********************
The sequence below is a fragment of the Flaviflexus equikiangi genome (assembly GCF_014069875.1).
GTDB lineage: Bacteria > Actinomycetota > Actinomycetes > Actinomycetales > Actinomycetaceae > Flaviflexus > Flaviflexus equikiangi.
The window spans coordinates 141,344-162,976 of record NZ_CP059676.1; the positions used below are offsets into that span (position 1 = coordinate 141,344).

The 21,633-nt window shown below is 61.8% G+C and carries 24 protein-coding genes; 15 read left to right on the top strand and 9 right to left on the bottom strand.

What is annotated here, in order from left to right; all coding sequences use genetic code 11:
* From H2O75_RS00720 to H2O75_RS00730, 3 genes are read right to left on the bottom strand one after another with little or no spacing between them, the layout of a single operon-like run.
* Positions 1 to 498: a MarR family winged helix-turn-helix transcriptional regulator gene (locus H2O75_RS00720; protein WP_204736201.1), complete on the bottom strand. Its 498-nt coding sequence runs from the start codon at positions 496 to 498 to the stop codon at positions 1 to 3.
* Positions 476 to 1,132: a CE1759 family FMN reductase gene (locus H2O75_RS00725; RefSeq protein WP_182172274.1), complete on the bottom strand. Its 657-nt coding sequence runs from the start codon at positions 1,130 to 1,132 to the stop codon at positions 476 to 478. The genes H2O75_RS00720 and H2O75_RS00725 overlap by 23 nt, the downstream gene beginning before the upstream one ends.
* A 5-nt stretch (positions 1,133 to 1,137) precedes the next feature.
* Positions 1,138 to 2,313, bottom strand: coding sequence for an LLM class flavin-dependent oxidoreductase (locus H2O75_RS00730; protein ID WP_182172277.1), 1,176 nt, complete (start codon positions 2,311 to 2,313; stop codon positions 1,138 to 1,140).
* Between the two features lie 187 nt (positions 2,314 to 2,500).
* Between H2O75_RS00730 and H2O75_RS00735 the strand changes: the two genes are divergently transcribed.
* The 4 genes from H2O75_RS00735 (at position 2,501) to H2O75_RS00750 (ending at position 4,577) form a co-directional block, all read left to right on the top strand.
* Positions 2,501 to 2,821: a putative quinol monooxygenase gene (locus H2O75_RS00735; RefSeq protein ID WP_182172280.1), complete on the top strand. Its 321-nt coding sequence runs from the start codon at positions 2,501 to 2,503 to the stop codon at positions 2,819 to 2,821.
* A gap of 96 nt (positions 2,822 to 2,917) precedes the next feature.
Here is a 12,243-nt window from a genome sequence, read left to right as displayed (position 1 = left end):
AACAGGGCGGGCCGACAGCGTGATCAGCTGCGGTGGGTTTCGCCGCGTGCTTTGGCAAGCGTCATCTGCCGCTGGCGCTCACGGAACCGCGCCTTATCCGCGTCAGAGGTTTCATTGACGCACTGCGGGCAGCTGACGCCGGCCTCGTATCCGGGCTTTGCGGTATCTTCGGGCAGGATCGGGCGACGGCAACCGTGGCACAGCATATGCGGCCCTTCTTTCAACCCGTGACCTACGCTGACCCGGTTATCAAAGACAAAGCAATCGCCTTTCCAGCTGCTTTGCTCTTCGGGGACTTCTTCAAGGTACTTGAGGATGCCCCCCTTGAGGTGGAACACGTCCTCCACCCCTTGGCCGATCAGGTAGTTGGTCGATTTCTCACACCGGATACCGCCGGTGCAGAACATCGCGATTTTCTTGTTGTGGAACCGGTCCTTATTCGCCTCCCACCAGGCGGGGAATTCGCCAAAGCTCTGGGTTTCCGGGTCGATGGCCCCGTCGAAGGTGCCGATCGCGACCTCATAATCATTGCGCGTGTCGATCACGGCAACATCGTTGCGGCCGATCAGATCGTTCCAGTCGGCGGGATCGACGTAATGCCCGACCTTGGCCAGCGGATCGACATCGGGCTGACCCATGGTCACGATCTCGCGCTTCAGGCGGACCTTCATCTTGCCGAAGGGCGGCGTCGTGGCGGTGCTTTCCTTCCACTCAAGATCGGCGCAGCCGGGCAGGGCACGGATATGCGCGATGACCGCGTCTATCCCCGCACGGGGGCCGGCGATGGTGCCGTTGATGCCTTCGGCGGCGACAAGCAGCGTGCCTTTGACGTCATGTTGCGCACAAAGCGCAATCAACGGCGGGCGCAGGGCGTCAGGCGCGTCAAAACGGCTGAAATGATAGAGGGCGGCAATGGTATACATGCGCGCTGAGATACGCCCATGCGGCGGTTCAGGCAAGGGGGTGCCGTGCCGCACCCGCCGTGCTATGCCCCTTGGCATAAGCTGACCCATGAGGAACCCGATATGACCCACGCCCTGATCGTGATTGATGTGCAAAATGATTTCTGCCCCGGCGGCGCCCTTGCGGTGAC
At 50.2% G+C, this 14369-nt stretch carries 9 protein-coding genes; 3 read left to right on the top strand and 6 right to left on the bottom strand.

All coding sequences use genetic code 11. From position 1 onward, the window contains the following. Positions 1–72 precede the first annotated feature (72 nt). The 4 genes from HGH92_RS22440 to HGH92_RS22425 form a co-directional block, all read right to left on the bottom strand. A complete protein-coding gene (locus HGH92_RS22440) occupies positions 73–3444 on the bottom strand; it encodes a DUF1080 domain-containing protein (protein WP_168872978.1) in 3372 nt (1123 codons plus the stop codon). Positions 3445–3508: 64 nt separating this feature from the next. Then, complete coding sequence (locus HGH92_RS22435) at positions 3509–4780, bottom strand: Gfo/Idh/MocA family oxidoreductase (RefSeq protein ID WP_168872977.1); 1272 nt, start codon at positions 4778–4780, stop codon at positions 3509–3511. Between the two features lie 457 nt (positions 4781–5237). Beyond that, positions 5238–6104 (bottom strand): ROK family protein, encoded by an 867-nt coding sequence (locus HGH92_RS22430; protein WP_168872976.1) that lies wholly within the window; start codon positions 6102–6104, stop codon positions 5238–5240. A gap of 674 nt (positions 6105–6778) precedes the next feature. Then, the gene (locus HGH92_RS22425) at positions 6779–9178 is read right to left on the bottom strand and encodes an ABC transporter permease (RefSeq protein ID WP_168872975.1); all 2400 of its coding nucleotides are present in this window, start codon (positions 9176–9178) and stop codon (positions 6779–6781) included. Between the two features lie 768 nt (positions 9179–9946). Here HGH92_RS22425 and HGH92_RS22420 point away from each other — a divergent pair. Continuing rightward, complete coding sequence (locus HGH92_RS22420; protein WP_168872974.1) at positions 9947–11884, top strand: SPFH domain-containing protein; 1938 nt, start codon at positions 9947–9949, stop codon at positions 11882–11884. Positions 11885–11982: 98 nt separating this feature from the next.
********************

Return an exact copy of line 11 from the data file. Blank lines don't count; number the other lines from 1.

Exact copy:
* Between the two features lie 187 nt (positions 2,314 to 2,500).